So, click here to see the agenda and register.  We’ve kept the registration fees very low and have discounts for JD/LLM/PhD students as well as for attendees from non-OECD countries.  The ICTR is a unique experience – people from all over the world attend to discuss taxpayer rights.  I hope to “see” you there! 

How Did We Get Here? Correspondence Exams and the Erosion of Fundamental Taxpayer Rights – Part 2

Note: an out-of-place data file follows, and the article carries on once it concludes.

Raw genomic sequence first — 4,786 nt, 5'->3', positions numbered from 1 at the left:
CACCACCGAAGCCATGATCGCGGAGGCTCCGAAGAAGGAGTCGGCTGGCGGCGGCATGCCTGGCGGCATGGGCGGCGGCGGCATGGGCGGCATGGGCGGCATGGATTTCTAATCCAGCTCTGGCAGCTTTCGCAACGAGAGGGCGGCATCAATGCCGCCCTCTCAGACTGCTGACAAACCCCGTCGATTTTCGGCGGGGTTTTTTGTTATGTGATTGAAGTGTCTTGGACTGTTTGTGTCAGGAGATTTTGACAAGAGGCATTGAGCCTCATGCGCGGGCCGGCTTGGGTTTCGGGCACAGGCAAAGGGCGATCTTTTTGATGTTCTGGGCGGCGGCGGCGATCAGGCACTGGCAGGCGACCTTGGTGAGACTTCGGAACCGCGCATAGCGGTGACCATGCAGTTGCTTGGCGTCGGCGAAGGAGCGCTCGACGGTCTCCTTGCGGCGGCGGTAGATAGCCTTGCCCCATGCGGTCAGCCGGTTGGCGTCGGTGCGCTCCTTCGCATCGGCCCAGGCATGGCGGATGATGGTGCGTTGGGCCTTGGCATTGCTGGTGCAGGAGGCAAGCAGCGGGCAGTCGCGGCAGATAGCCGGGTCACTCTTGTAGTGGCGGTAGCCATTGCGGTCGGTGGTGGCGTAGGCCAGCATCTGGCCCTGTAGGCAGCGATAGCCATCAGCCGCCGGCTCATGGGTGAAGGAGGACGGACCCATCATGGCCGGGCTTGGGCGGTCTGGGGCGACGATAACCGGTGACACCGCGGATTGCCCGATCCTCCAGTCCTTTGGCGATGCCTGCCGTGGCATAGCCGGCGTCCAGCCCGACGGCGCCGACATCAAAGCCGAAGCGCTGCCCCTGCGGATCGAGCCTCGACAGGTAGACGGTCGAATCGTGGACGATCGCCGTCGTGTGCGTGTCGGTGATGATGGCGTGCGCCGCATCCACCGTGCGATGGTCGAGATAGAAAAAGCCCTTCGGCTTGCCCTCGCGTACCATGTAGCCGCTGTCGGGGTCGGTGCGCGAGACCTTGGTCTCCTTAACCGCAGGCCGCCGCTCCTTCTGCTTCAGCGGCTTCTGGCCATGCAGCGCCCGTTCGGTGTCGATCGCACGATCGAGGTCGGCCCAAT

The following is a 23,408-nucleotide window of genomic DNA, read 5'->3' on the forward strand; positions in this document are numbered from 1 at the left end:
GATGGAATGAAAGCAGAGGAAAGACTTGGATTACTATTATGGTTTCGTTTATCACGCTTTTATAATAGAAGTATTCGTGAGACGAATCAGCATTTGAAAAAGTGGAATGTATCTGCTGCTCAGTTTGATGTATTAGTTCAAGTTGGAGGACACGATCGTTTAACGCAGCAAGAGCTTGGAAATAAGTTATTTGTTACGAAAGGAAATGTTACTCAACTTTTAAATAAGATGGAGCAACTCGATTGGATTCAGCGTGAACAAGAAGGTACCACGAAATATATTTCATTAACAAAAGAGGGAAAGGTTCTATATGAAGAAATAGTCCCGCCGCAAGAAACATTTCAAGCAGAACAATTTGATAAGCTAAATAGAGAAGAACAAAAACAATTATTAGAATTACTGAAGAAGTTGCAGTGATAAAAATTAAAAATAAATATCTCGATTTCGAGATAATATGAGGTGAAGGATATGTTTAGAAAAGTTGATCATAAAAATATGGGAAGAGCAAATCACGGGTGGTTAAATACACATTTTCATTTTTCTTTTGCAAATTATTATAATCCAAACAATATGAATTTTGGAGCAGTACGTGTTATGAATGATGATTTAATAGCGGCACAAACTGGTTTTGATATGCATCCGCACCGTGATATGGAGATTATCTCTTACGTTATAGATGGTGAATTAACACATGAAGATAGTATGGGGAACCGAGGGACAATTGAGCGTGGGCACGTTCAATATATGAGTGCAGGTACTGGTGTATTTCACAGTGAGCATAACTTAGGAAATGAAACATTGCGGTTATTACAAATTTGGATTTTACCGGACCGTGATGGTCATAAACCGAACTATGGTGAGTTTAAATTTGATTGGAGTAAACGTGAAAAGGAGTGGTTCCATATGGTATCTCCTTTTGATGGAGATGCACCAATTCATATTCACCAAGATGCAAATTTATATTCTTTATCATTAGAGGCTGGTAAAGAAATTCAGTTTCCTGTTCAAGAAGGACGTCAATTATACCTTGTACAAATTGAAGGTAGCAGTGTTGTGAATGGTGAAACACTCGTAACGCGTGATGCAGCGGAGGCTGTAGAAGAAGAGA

In my last post, I reviewed compelling IRS data, including from the National Taxpayer Advocate’s 2021 Annual Report to Congress, that show the IRS Automated Correspondence Exam (ACE) system disproportionately harms low income taxpayers and is desperately in need of a fix.  The IRS maintains the batch processing approach to correspondence (corr) examinations is efficient.  But the long-term goal of an audit should be to educate the taxpayer about what they did wrong (or for the IRS to learn what it got wrong), so the taxpayer (or IRS) does not repeat the mistake.  If the taxpayer never responds, or does not understand why additional tax is assessed, then the audit may result in more tax dollars, but from a voluntary compliance and taxpayer rights perspective the audit is a failure.  Correspondence exam, with its batch processing, assembly-line approach, may result in a high number of audits and assessments, but it does not promote understanding and in some cases has a negative compliance effect.  Moreover, researchers report that taxpayers who experience a correspondence audit report relatively low perceived levels of procedural, informational, interpersonal, and distributive justice.